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Eurostar Testing New Facial Recognition on London Train Passengers

Originally founded in 1999, Eurostar provides an international high-speed rail service between the United Kingdom, Belgium, France, and the Netherlands. Generally considered to be an affordable, efficient, and convenient means of travel, Eurostar is the subject of recent controversy after announcing facial recognition tests at London’s St. Pancras International.

A Highly Controversial Move

The pilot program is currently in place within the station’s SmartCheck lane, which gives passengers the option of boarding without undergoing the typical ID verification process. In lieu of paper ID verification, however, passengers are now subject to two separate facial scans. The first occurs at the ticket gate and the second occurs at the UK Exit Checkpoint.

Eurostar issued a recent press release that provided even more insight into the new program: “SmartCheck enables passengers to complete secure ticket verification and UK exit check on their mobile devices prior to travel. As part of the trial, Business Premier and Carte Blanche ticket holders will be able to scan their identity documentation using their iPhones before arriving at the station, completing a brief biometric face scan to verify that they are the genuine holder of the identity document. The biometric face verification, which uses iProov’s Genuine Presence Assurance technology, is then linked to their e-ticket, with confirmation sent to the passenger.”

But critics of facial recognition technology are afraid of the potential for misuse and misidentification. If biometric data, like facial scans, falls into the wrong hands, the results could be disastrous for the public-at-large. In some scenarios, individuals could even be targeted.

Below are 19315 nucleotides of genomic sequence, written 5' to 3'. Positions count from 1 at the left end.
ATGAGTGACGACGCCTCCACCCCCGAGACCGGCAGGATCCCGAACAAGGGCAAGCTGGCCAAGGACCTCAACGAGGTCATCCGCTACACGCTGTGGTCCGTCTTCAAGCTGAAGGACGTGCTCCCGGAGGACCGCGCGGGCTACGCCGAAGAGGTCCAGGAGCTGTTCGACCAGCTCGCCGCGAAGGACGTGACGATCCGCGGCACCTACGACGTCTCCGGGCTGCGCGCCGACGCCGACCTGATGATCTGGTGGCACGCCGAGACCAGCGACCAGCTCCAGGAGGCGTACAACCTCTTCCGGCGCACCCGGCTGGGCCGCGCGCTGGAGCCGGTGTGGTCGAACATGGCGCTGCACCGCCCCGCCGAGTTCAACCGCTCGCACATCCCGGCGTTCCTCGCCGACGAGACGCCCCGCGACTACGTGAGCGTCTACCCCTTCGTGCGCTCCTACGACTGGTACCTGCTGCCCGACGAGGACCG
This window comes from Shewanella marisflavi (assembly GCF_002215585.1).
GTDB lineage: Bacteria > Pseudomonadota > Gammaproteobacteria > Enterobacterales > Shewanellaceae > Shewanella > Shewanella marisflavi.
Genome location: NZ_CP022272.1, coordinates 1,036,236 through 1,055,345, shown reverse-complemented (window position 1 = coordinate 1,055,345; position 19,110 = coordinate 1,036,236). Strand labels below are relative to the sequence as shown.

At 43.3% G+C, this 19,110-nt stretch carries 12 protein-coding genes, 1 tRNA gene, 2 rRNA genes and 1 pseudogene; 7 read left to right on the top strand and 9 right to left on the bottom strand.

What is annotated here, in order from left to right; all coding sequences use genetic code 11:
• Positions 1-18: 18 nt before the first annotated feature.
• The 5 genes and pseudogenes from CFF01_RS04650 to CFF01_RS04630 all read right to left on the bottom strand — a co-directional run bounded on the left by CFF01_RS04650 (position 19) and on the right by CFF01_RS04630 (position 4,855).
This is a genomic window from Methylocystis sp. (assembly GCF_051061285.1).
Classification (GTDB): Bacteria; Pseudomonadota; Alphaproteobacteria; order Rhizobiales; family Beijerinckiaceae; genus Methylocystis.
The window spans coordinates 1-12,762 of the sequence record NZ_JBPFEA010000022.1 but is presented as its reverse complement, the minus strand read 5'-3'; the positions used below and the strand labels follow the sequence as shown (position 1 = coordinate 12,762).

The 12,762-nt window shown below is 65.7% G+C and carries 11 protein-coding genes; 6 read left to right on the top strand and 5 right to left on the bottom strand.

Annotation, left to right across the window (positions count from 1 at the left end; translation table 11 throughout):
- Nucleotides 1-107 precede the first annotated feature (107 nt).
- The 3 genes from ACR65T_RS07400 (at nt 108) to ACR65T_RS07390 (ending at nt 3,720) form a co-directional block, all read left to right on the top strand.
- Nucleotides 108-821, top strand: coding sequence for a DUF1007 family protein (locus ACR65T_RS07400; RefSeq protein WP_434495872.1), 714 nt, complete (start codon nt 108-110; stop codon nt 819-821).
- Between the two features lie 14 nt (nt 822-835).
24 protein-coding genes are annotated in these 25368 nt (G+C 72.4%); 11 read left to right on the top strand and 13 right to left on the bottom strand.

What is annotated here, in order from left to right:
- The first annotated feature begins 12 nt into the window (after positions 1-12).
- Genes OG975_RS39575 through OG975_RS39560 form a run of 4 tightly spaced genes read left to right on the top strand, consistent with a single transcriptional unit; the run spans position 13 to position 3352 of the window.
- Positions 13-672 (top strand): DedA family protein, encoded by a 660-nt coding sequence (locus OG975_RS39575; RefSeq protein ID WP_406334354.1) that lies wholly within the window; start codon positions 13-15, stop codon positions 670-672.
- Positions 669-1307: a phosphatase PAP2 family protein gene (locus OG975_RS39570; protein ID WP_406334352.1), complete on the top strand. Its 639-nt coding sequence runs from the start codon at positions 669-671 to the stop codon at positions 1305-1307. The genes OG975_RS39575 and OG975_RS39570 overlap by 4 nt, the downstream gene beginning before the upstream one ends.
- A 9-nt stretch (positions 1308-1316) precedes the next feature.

Despite the controversy, facial recognition technology is being pushed around the world. The city of Moscow implanted the tech on all of their train stations in October 2021, and Frontex is testing biometric scanning hardware for international travelers.

In the United States, Immigrations and Customs Enforcement, or ICE, has been using facial recognition systems on all border access points. Moreover, the federal government has already approved its usage wherever it is considered necessary.

Maintaining Compliance and Convenience

While critics of facial recognition technology have been quick to voice their concerns, those who support the technology are giving their opinions, too. In this case, any data processed via the new system is in complete compliance with the EU’s General Data Protection Regulation, or GDPR. The data is also deleted after a period of six hours.

Perhaps even more importantly, the data being collected via Eurostar’s SmartCheck facial scans are collected with consent from the passengers. Since the lack of consent has been a major issue with facial recognition systems in the past, Eurostar hopes to minimize the controversy of their new program.

But one of the biggest selling points of Eurostar's SmartCheck facial recognition system is the added convenience it provides to passengers. Thanks to the Genuine Presence Assurance technology of iProov, the whole identity verification process is effortless on the user’s behalf. It also provides a secure means of identification for officials at London’s St. Pancras International.


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